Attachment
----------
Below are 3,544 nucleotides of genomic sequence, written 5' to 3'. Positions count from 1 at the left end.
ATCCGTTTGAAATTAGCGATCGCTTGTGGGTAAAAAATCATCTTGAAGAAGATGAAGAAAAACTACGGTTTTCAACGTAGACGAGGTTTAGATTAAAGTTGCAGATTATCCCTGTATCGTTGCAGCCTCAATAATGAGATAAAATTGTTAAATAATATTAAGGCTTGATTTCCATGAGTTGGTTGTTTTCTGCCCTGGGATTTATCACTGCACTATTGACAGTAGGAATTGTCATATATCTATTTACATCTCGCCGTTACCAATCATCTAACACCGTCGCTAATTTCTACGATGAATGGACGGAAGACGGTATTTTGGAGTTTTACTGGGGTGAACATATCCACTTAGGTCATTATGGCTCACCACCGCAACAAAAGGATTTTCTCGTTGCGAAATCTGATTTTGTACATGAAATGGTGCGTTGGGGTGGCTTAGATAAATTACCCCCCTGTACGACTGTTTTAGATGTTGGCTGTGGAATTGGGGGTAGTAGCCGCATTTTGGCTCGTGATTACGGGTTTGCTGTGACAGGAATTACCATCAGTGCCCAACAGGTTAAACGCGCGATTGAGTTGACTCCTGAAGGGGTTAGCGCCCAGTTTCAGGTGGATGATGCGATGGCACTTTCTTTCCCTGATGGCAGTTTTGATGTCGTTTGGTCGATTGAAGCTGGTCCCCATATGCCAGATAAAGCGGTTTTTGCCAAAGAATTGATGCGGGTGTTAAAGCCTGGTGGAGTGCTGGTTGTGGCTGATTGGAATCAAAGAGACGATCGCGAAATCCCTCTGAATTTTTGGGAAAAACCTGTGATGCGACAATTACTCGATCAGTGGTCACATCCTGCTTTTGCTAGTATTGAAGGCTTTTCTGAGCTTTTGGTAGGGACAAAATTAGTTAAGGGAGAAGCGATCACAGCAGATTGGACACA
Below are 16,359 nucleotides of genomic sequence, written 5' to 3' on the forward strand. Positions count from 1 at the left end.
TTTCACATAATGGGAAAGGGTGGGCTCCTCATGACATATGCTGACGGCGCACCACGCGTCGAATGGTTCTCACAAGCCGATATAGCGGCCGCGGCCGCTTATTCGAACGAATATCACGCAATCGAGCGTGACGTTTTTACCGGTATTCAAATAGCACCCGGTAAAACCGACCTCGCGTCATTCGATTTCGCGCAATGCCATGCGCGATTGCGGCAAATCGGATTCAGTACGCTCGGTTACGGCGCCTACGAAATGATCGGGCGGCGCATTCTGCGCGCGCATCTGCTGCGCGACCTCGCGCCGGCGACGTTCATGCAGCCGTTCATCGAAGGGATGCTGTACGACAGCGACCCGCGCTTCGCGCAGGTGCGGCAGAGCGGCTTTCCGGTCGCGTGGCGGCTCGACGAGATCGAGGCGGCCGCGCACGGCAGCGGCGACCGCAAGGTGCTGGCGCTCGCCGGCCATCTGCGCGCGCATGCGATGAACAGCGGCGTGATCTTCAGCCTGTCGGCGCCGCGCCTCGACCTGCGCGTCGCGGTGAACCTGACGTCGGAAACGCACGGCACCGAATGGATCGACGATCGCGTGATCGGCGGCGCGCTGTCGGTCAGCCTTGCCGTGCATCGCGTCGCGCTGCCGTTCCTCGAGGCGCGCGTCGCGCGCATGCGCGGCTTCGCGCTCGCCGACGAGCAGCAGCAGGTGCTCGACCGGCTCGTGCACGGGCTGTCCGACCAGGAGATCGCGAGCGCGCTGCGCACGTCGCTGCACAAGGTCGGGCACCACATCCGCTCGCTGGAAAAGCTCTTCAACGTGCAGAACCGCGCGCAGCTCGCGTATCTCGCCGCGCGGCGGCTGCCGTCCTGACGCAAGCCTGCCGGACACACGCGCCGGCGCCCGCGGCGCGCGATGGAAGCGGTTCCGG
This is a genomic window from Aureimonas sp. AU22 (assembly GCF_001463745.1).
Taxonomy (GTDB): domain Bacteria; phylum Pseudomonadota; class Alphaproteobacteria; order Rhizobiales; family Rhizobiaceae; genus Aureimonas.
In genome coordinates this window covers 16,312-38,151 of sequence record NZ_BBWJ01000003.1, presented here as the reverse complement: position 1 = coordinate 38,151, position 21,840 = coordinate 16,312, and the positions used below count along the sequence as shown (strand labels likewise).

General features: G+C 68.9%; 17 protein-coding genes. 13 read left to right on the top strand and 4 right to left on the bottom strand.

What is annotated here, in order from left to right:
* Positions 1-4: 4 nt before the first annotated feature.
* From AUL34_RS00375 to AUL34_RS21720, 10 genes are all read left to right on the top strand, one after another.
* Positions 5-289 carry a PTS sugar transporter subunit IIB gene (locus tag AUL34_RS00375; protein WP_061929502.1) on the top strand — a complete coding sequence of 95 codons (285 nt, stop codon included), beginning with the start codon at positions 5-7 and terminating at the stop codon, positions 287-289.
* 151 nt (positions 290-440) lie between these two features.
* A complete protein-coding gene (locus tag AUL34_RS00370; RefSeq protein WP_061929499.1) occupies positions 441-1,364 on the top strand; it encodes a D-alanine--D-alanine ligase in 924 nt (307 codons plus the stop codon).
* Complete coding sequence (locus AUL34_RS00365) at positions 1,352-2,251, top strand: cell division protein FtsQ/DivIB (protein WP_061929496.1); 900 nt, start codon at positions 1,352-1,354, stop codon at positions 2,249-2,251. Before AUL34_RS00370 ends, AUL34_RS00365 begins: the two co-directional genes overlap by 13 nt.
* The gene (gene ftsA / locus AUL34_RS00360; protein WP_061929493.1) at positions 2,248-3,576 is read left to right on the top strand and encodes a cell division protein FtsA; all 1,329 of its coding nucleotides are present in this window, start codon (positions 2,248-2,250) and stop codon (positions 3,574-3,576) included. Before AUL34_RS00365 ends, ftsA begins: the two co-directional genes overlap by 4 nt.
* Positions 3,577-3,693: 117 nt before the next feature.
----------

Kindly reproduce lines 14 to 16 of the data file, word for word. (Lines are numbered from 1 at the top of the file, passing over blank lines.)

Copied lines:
* A complete protein-coding gene (locus tag AUL34_RS00370; RefSeq protein WP_061929499.1) occupies positions 441-1,364 on the top strand; it encodes a D-alanine--D-alanine ligase in 924 nt (307 codons plus the stop codon).
* Complete coding sequence (locus AUL34_RS00365) at positions 1,352-2,251, top strand: cell division protein FtsQ/DivIB (protein WP_061929496.1); 900 nt, start codon at positions 1,352-1,354, stop codon at positions 2,249-2,251. Before AUL34_RS00370 ends, AUL34_RS00365 begins: the two co-directional genes overlap by 13 nt.
* The gene (gene ftsA / locus AUL34_RS00360; protein WP_061929493.1) at positions 2,248-3,576 is read left to right on the top strand and encodes a cell division protein FtsA; all 1,329 of its coding nucleotides are present in this window, start codon (positions 2,248-2,250) and stop codon (positions 3,574-3,576) included. Before AUL34_RS00365 ends, ftsA begins: the two co-directional genes overlap by 4 nt.